There are plenty of people holding Bitcoin who are not hardened techno-optimists, who don’t believe that the the current system of fiat currencies represent a crime (however much we worry about the state of it) and certainly don’t consider all taxation to be theft. I am sure that Dave knows this, which is why I think it is disingenuous to use this red herring as a basis for the scaremongering argument that followed. Essentially, that “these are the crazy people who are coming for OUR money - imagine what that scenario will look like!”

    However much I agree that the Bitcoin space (don’t even get me started on “crypto” in general (lumping BTC in with crypto is a separate powerful red herring…) has its fair share of “radicals” - it takes a real leap of paranoia to frame the issue of fiat versus BTC as a battle between a new elite of “crazy techno-optimists” versus salt-of-the-earth/ "work for a wage, pay taxes, and spend most of what they earn " people… If anything, this framing has it up side down!

    From where I am sitting, it is the current system that does not care about people who work hard for their wage, pay their taxes and end up spending almost everything they have! If BTC lives up to its promise, it will be the savings technology that helps end the current madness, all the speculative investing (frankly gambling) that people who never aspired to be investors or speculators have been forced to engage in - just to be able to maintain the value of the money into retirement…

    My own completely unfounded assertion, based on purely anecdotal personal experience since 2015 is that for every crazy number-go-up BTC holder, there are two others (possibly more) - carefully allocating a modest portion of their earnings in fiat currencies into BTC in the hope that it will allow it to maintain its value (and hopefully a little bit more) into the future. Personally, I have never sold Bitcoin - only purchased it - and at a modest level. If the notion of that qualifies as being “awful for humanity” then I don’t know what to say…

    Moving on to the second scenario (in this artificial framing of only two different scenarios…) I am inclined to agree with the view that many will be hurt during the ascent of BTC. as money (as store of value, medium of exchange and unit of account). If you buy BTC today, without the ability to hold steady while it spikes, halves, makes new ATH and then halves again…well then BTC will not be a good fit for you. Neither are penny stocks, derivatives or any number of other readily available gambling opportunities. As Dave writes, gambling is the rational response of the dispossessed. If I disagree with something here it would be the backwards logic that everything that is gambled on by the dispossessed is by nature harmful.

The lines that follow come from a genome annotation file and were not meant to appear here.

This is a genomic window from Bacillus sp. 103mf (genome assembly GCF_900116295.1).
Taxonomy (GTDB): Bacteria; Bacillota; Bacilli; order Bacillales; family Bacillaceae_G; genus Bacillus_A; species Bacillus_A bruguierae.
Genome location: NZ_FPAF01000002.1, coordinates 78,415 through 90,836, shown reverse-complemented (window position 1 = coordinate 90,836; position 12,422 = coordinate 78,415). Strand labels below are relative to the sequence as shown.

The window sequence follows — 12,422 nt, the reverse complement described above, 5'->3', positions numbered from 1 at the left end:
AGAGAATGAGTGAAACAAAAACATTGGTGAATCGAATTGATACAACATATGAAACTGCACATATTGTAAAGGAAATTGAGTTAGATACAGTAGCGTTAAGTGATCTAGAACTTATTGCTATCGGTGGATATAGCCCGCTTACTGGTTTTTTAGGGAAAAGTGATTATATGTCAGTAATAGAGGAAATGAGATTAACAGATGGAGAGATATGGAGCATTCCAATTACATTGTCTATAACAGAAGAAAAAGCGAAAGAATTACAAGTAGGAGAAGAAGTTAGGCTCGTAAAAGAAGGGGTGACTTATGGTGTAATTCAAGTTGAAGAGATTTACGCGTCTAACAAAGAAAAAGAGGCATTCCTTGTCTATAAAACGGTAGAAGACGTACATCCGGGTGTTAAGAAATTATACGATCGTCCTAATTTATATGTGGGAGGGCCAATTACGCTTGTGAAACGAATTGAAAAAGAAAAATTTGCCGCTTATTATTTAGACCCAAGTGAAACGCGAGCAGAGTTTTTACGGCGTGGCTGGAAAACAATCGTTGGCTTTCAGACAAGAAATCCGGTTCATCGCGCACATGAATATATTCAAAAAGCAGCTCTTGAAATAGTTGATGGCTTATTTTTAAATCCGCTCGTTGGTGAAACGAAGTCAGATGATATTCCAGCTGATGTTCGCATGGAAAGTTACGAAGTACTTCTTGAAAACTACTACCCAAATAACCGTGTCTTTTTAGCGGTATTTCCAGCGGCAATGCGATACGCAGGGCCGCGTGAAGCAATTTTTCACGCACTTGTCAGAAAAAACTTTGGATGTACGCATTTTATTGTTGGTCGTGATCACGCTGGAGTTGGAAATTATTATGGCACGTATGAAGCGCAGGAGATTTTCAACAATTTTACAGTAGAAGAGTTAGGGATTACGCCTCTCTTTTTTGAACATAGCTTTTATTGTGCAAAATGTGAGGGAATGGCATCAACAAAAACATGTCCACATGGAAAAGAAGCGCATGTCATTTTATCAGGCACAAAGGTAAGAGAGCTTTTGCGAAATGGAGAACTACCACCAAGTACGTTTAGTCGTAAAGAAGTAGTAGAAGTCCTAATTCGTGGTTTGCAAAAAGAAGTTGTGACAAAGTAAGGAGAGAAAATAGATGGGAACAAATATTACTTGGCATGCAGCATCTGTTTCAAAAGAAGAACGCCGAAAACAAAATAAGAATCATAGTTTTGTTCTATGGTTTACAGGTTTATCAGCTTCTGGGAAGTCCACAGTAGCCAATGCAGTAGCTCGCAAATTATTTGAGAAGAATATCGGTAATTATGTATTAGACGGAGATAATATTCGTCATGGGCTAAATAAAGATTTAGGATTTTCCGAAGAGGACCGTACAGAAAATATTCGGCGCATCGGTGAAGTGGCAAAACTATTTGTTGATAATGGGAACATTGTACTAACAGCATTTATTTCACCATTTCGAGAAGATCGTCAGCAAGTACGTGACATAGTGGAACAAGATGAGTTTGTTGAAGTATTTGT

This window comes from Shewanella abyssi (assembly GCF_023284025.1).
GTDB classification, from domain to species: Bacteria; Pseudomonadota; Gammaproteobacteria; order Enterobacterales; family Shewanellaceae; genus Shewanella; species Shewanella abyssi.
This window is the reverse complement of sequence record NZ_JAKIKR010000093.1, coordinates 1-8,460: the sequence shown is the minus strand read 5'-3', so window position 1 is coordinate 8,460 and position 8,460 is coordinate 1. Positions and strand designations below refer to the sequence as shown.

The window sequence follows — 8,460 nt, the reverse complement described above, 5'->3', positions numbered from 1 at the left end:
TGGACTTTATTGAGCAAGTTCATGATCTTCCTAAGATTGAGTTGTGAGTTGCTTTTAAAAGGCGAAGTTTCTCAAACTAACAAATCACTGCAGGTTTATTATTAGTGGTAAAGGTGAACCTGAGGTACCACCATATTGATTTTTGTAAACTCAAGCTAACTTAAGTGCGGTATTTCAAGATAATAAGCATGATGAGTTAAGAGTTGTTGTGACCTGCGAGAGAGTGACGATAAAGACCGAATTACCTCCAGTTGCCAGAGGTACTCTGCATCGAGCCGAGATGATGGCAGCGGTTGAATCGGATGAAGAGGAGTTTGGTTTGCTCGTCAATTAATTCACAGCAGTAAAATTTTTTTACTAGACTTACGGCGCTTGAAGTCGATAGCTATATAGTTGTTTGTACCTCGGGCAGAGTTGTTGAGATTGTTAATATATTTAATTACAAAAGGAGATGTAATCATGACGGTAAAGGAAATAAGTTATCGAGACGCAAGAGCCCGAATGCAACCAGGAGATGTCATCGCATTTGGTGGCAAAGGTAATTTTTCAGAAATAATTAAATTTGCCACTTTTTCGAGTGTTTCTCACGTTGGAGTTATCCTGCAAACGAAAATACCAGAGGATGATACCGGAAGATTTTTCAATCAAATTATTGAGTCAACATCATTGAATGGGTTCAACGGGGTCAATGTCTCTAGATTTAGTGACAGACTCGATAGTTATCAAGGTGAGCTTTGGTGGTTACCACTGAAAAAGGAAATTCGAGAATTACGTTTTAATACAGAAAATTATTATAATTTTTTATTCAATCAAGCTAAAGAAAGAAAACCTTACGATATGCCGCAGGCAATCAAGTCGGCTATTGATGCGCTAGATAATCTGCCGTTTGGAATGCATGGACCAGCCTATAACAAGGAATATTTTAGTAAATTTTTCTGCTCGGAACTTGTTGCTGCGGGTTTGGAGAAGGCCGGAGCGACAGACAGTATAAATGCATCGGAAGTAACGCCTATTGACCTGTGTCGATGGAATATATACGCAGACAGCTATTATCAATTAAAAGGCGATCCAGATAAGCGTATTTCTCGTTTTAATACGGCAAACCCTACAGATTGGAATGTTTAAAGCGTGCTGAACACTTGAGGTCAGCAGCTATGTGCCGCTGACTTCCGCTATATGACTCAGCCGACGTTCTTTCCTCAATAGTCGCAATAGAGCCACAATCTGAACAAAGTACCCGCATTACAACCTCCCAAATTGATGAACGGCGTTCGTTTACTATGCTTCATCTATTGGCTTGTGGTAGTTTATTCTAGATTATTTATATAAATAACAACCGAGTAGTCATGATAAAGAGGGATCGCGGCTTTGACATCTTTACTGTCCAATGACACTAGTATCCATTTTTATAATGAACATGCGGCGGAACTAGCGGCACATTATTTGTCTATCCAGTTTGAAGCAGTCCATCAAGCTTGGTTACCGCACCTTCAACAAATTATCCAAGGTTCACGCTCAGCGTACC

Finally, I disagree deeply with the overall idea that we are looking at a world that pits early adopters of BTC against the current hyper-agents, rather than the alternative and less black and white way of thinking about this. Which is that BTC, with its PofW protocol, scarcity and decentralisation is not so much a shiny island to reside on, as it is a corrective force for the current system.

    It has the power to create a course-correction for a system that would otherwise struggle to make the really tough decisions. BTC is not “out to destroy” the world as we know it, it wants to bring about a renaissance!

    Alex Gladstein, Chief Strategy Officer at the Human Rights Foundation, wrote the following as part of the foreword in a very interesting book called “Bitcoin is Venice”:

    In the same way that medieval Venice set the stage for the peoples of Europe to break free of the empire and transition from serfdom to liberty, and from financial > slavery to financial sovereignty, today the Bitcoin network is the path to escaping the broken and unsustainable post 1971 political economy.

    Over the past decade, governments, economists and journalists have relentlessly hammered into the minds of their populations and audiences that Bitcoin is dangerous and risky. That it’s for criminals. That it’s a ponzi scheme. That it’s destroying the planet. Time however, has shown that it has been dangerous and risky to not hold Bitcoin, which has been since inception the best-performing financial asset in the world.

    The reality, as the authors of this book argue, is that the world financial system is a cruel labyrinth, and we’re all trapped inside, stuck in a situation where tomorrow is traded for today, where capital is strip-mined without consideration for the future, where our money is devalued by central planners, where our liberties are increasingly eroded and where our behavior is spied on and used to engineer us to become more compliant and dependent.

    Bitcoin fixes this and helps us escape but not by violence. It is “not a sword for Theseus to fight the Minotaur, but a thread to follow to exit the labyrinth.”

    Like I said in the beginning of this reply, I am very interested in nuanced discussion about what the slow or sudden breakdown of our current system will look like and how we go about making it as undramatic as possible. I absolutely agree that a meaningful portion of Bitcoin enthusiasts are blissfully ignorant of what they are cheering for. But those people’s ignorance and general lack of appeal is not, in my opinion, a very good argument against Bitcoin.